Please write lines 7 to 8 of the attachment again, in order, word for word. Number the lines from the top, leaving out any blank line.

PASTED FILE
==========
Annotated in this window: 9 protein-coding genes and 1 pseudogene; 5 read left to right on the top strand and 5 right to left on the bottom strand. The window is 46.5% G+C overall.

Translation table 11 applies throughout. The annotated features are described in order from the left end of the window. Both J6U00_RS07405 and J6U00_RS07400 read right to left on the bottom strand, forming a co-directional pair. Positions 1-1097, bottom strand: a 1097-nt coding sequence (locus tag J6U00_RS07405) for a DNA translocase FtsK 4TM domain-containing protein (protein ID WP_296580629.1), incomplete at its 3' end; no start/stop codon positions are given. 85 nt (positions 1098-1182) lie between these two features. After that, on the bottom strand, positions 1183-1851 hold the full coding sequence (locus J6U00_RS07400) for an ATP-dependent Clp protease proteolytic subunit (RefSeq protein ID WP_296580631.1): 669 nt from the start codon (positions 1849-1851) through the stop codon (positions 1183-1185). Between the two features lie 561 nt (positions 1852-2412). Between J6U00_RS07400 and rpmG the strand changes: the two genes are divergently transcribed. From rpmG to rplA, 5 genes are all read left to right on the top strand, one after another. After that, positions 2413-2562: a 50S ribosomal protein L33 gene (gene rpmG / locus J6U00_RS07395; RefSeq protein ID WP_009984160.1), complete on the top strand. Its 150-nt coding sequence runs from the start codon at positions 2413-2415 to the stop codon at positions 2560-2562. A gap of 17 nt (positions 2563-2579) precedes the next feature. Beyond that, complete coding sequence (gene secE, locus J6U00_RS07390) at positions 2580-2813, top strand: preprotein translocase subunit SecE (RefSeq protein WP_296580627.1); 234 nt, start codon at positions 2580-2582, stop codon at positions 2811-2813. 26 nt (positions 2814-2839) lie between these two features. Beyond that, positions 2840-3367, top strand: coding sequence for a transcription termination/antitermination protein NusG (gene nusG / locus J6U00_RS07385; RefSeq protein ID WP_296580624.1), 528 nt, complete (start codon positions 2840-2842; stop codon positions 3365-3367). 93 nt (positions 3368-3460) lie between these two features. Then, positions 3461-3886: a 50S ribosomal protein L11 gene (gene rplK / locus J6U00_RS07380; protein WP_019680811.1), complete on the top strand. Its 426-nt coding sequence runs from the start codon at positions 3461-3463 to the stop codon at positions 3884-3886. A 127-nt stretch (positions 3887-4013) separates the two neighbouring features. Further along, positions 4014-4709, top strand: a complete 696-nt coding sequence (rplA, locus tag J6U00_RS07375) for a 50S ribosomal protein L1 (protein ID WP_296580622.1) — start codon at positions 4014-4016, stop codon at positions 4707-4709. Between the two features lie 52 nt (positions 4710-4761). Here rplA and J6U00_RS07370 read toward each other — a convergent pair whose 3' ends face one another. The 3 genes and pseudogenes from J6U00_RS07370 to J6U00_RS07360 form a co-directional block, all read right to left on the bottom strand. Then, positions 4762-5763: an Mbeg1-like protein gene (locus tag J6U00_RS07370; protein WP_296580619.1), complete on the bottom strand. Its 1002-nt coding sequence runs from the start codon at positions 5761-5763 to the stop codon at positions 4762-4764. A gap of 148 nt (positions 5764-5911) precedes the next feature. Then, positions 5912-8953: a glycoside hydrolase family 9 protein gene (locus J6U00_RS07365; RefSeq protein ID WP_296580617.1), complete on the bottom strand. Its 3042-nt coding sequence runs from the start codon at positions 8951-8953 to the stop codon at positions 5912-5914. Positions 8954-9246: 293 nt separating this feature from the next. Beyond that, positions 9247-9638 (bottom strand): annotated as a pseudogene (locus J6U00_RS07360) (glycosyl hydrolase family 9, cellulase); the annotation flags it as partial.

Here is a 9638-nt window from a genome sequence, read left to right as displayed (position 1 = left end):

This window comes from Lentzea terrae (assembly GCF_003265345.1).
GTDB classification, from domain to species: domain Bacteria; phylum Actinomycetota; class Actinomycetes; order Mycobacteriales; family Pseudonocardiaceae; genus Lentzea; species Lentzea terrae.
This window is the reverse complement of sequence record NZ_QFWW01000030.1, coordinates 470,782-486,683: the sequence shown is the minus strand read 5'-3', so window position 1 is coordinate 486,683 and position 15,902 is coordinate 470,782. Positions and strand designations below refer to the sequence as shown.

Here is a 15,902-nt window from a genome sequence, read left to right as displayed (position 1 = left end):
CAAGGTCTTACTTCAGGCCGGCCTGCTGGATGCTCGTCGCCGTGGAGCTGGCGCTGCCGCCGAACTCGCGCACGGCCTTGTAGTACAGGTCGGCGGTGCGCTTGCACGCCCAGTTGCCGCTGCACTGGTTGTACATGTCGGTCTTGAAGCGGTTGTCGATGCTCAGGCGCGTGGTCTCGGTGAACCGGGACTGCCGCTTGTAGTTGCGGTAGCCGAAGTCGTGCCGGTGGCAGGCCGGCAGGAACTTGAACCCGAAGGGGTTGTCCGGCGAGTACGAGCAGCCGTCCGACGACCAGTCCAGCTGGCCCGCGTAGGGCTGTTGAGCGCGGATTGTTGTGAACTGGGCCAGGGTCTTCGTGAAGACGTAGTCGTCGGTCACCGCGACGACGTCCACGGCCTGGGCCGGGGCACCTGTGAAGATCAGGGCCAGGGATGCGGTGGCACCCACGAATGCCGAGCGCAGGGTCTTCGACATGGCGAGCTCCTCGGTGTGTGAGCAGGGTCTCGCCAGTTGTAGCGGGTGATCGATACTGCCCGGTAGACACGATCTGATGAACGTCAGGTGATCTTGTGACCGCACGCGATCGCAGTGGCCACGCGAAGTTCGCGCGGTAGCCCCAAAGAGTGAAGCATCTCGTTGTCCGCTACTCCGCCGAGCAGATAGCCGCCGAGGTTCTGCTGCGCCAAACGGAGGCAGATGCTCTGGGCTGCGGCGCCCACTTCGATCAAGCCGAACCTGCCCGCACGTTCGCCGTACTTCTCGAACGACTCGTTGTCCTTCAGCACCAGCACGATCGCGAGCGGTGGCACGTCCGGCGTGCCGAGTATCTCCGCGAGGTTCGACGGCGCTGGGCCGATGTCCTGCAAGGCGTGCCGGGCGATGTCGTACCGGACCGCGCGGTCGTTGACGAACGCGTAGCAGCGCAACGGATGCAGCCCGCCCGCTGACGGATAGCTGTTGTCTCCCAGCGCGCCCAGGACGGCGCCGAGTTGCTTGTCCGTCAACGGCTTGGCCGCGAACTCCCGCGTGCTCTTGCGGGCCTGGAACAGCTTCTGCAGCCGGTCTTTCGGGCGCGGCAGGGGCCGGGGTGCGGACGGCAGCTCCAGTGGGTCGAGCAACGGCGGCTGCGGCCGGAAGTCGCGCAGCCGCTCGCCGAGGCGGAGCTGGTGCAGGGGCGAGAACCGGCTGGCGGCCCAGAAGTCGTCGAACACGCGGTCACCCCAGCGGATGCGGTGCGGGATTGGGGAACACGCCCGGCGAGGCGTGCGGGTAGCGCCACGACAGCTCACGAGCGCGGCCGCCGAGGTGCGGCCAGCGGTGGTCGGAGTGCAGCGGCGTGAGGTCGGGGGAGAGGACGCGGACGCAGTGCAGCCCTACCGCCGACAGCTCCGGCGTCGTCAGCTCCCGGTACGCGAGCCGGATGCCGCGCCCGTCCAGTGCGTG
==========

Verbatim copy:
Here is a 15,902-nt window from a genome sequence, read left to right as displayed (position 1 = left end):
CAAGGTCTTACTTCAGGCCGGCCTGCTGGATGCTCGTCGCCGTGGAGCTGGCGCTGCCGCCGAACTCGCGCACGGCCTTGTAGTACAGGTCGGCGGTGCGCTTGCACGCCCAGTTGCCGCTGCACTGGTTGTACATGTCGGTCTTGAAGCGGTTGTCGATGCTCAGGCGCGTGGTCTCGGTGAACCGGGACTGCCGCTTGTAGTTGCGGTAGCCGAAGTCGTGCCGGTGGCAGGCCGGCAGGAACTTGAACCCGAAGGGGTTGTCCGGCGAGTACGAGCAGCCGTCCGACGACCAGTCCAGCTGGCCCGCGTAGGGCTGTTGAGCGCGGATTGTTGTGAACTGGGCCAGGGTCTTCGTGAAGACGTAGTCGTCGGTCACCGCGACGACGTCCACGGCCTGGGCCGGGGCACCTGTGAAGATCAGGGCCAGGGATGCGGTGGCACCCACGAATGCCGAGCGCAGGGTCTTCGACATGGCGAGCTCCTCGGTGTGTGAGCAGGGTCTCGCCAGTTGTAGCGGGTGATCGATACTGCCCGGTAGACACGATCTGATGAACGTCAGGTGATCTTGTGACCGCACGCGATCGCAGTGGCCACGCGAAGTTCGCGCGGTAGCCCCAAAGAGTGAAGCATCTCGTTGTCCGCTACTCCGCCGAGCAGATAGCCGCCGAGGTTCTGCTGCGCCAAACGGAGGCAGATGCTCTGGGCTGCGGCGCCCACTTCGATCAAGCCGAACCTGCCCGCACGTTCGCCGTACTTCTCGAACGACTCGTTGTCCTTCAGCACCAGCACGATCGCGAGCGGTGGCACGTCCGGCGTGCCGAGTATCTCCGCGAGGTTCGACGGCGCTGGGCCGATGTCCTGCAAGGCGTGCCGGGCGATGTCGTACCGGACCGCGCGGTCGTTGACGAACGCGTAGCAGCGCAACGGATGCAGCCCGCCCGCTGACGGATAGCTGTTGTCTCCCAGCGCGCCCAGGACGGCGCCGAGTTGCTTGTCCGTCAACGGCTTGGCCGCGAACTCCCGCGTGCTCTTGCGGGCCTGGAACAGCTTCTGCAGCCGGTCTTTCGGGCGCGGCAGGGGCCGGGGTGCGGACGGCAGCTCCAGTGGGTCGAGCAACGGCGGCTGCGGCCGGAAGTCGCGCAGCCGCTCGCCGAGGCGGAGCTGGTGCAGGGGCGAGAACCGGCTGGCGGCCCAGAAGTCGTCGAACACGCGGTCACCCCAGCGGATGCGGTGCGGGATTGGGGAACACGCCCGGCGAGGCGTGCGGGTAGCGCCACGACAGCTCACGAGCGCGGCCGCCGAGGTGCGGCCAGCGGTGGTCGGAGTGCAGCGGCGTGAGGTCGGGGGAGAGGACGCGGACGCAGTGCAGCCCTACCGCCGACAGCTCCGGCGTCGTCAGCTCCCGGTACGCGAGCCGGATGCCGCGCCCGTCCAGTGCGTG